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It's great that Apple migrated iTunes to the clearly superior and much beloved Windows platform, but if you thought Steve Jobs will make more money from iTunes with the Win world you'd be wrong.

Turns out that Apple doesn't make any money from iTunes. Where does the money go? Why the RIAA, of course. Jobs just wants to sell more iPods.

(This just in: Wal-Mart plans its own iTunes-type store. Wonder how Wal-Mart will negotiate with the RIAA? BTW, I always thought that Amazon would be the first retail site to go this route.)

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  1. mork: me too

  2. The article sounds very dubious to me. Apple keeps somewhere around 25? from every sale, so the idea that they are losing money on the deal is doubtful (it’s certainly a much higher markup than in a retail music store). The rest of the money doesn’t go to the “RIAA”, it goes to whatever label owns the rights to the recording, just like a CD sale in a store. Who does the author think should be paid? The label then pays the artist in accordance with whatever contract the artist has with them.

    In fact, very soon (if not already) iTunes will start carrying music from independant labels, which have no RIAA connection at all.

  3. I get the weird error as well.

  4. Has anyone checked out the “new” napster?
    How does it compare?

  5. bennet:

    The “because it’s bigger” argument doesn’t wash, or excuse Windows. With a similar market share, Macs would have far fewer worms, trojans, and virii, because its security model is far superior to Windows. It’s not flawless, by any stretch of the imagination, but it’s just not rock stupid like Microsoft products.

    Citizen:

    You may have a worm on your box and not even know it. You’re particularly vulnerable if you use an always-on broadband connection. Lots of Windows worms don’t need action on the user’s part.

    R.C. Dean:

    Buisiness 101: A profit returns values to shareholders, not marketshare. Pets.com had a huge share of the online pet food market. Dominant, in fact. Where are they now? Gone.

    Micron used to have a bigger marketshare than Apple (IIRC), and yet they are no more.

    BMW could also sell to a broader market but choose not to. Want to fire their board? How about Porche? Audi? Should they sell Corolla knock-offs?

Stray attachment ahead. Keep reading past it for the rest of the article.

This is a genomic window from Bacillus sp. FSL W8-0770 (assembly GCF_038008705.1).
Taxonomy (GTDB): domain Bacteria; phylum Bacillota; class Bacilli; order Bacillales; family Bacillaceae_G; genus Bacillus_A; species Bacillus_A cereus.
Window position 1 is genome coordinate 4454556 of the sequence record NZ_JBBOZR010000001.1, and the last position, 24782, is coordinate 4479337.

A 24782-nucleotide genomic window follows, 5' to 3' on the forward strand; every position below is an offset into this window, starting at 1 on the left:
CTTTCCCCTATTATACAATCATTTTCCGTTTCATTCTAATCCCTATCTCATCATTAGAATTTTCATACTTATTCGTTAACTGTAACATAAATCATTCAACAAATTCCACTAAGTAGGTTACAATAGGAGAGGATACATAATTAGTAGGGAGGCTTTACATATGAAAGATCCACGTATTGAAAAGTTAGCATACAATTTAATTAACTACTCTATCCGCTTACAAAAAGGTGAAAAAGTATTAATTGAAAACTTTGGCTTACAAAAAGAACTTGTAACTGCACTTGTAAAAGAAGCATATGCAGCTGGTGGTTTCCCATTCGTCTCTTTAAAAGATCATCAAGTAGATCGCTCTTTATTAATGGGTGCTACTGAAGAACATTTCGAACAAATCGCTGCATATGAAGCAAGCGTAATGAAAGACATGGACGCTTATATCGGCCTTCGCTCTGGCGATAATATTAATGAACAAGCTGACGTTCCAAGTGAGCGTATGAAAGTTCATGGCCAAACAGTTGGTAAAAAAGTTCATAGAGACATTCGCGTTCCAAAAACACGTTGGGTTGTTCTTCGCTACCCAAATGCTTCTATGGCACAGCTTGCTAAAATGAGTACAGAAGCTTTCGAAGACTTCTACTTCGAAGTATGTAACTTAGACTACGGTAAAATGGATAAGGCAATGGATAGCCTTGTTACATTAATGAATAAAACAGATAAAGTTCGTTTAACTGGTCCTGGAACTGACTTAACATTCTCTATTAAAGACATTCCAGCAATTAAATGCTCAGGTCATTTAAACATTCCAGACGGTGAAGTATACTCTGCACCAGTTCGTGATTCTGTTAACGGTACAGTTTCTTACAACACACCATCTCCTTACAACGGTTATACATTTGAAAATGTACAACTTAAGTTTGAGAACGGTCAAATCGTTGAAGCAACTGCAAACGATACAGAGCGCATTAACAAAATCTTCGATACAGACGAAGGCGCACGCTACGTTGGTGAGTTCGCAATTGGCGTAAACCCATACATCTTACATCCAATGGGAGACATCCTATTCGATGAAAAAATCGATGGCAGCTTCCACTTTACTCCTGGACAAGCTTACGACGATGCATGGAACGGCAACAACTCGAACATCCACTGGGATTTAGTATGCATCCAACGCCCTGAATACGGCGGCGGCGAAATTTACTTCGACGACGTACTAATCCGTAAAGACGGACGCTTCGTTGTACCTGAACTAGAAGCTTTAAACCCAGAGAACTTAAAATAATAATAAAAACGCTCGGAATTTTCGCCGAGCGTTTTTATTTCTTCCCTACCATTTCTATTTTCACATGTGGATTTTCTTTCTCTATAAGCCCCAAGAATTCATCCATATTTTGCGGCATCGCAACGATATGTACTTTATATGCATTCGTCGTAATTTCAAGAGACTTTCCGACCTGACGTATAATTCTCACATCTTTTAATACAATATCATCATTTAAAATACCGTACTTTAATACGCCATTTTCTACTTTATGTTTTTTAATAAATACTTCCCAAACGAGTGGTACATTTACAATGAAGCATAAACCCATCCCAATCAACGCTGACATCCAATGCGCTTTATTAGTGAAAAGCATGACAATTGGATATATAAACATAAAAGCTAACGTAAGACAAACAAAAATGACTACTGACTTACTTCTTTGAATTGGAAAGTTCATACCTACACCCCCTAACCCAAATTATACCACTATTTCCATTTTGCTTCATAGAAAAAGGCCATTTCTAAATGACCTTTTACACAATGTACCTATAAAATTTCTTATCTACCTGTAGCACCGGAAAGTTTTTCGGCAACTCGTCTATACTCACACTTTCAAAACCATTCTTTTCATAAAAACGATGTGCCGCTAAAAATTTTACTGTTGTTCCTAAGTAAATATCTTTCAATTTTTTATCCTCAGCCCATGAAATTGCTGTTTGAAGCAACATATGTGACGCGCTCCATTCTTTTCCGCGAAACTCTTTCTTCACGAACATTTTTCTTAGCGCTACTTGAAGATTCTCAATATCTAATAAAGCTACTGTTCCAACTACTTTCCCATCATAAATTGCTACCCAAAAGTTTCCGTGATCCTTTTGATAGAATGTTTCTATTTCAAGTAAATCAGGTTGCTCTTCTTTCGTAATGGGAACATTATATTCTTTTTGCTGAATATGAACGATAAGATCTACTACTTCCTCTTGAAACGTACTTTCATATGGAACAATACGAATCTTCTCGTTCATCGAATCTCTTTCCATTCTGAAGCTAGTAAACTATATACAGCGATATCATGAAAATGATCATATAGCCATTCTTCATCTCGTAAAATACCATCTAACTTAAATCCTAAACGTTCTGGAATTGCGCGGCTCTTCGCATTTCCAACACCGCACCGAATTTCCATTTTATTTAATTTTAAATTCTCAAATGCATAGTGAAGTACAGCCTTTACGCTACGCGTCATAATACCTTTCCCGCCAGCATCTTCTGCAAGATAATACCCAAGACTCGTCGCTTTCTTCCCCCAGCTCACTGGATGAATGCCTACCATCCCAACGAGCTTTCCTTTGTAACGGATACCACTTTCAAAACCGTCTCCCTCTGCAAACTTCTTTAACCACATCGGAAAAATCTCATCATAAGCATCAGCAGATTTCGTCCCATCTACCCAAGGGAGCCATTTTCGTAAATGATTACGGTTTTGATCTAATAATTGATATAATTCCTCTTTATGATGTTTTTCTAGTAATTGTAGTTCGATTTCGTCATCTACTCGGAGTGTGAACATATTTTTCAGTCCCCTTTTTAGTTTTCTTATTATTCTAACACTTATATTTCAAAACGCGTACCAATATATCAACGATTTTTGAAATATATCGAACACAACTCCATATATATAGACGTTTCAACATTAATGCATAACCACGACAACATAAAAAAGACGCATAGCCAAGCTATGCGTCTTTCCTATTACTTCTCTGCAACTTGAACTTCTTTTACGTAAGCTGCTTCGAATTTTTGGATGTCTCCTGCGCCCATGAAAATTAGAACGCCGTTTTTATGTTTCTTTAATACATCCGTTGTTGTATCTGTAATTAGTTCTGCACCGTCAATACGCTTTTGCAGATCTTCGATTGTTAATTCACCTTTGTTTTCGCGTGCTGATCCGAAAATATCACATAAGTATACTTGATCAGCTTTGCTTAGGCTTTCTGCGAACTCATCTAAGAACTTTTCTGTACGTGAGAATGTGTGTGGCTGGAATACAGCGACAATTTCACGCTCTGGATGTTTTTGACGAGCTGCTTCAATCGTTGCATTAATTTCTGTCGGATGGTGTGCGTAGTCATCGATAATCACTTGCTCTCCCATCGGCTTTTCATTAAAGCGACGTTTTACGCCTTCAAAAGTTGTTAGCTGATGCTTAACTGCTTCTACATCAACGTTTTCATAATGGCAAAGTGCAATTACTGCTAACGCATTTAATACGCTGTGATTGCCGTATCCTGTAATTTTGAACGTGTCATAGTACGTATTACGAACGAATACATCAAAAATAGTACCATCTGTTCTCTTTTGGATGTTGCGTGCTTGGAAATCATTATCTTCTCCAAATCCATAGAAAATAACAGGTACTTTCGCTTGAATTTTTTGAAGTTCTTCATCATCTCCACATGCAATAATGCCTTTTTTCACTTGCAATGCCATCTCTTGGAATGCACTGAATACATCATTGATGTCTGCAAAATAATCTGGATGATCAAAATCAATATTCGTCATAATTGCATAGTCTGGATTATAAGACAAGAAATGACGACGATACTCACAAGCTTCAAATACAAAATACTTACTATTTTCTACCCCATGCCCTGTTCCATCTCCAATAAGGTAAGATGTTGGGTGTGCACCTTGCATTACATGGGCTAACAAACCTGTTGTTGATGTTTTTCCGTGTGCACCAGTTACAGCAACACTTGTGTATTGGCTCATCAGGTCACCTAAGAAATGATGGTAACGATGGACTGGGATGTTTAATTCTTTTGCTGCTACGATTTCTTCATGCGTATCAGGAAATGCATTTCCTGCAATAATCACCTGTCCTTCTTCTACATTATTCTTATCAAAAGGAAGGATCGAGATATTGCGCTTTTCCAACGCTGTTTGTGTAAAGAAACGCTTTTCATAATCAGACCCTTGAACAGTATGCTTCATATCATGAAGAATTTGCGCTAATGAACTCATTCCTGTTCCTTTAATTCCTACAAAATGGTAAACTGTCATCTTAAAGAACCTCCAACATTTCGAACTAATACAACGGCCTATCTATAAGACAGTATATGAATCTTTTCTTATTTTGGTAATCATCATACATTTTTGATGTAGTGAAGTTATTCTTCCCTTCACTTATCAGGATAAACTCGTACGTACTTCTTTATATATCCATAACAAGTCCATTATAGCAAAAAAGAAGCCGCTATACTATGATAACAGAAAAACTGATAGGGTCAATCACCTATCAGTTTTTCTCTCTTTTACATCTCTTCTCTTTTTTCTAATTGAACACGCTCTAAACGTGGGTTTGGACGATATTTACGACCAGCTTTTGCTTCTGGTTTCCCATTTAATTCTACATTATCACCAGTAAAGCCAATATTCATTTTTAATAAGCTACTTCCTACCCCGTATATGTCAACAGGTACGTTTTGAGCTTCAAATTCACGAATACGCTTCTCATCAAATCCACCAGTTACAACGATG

Hank Kingsley:

    I agree, this is a bit sloppy. It’s reporting from Apple’s analyst meeting, in which Jobs said he hopes to break even or make a little money off iTMS, but that the point of it was to sell hardware. Sure, the biggest share of the money goes to the recording companies, but that doesn’t mean that with enough volume, Apple will either break even or show a profit. As long as the per-transaction cost is less than $0.25 at their average volume, they should be fine.

    Ahh, it’s good to see a return of the “Beleaguered Apple is dying” story.

  6. Sandy – I know the difference between marketshare, profit, and long-term viability. The statement above made it sound as if Apple was turning down business opportunities in order to pursue a quixotic vision of gadget-geekery.

    I have been utterly unimpressed with Apple’s management for over a decade now, and I have the impression that they run the company so they have a fun place to work and cool people to hang out with, not to make money for their shareholders.

    Remember, at one time Apple was poised to clean both IBM and MS’s clock, and pissed away what may have been the greatest business opportunity in history due to a bad case of “not invented here.”

  7. RC,
    I think you are correct. Most companies do sell hardware at cost or at a loss in order to sell software later (Xbox is a perfect example). Printer companies do the same thing. But I think Apple’s technological strength has been gadgets. The music download industry is probably going to become ultra competitive and I’m not sure it is something I would want to be in. What I am saying is that maybe the big picture is that this will familiarize users with Apple and thus make them more likely to buy an iMac or whatever for their next computer. Of course, given Apple’s past business success, perhaps I should worry that I find myself supporting one of their moves πŸ˜‰ Maybe soon I will have to change my URL to http://www.outofbusinesspundit.com

  8. Yet another example of how this place has gone down the tubes since Virginia left. Is the point of H and R to gratuitously insult your readership?

    Anyone in corporate america knows what a disaster the Windows monoculture has been and what a huge cost sink the never-ending stream of Virii, worms, and OS patches has been. And anyone who believes that “being careful” is enough to protect against internet worms is probably hosting a whole slew of them.

    The nice thing about using a Mac is I can actually have my computer hooked up directly to the net without worrying about becoming a spam hosting machine by a remote-control hacker.

  9. “Being careful” means to me: investing money in a quality virus detection program, making sure virus definitions are up to date, using a custom configured firewall, not using always on broadband, not using outlook, keeping tabs on who is on my network, etc. Am I unhackable? No, but I suppose no system is. Maybe I should get a dog to stand guard in case a burgler breaks in and dumps a virus off of a disk. Matthew and Sandy, you assume too much. Apples will always be around, but always as an oddity, a “Huh, that’s interesting.” Like the use of the wankel engine.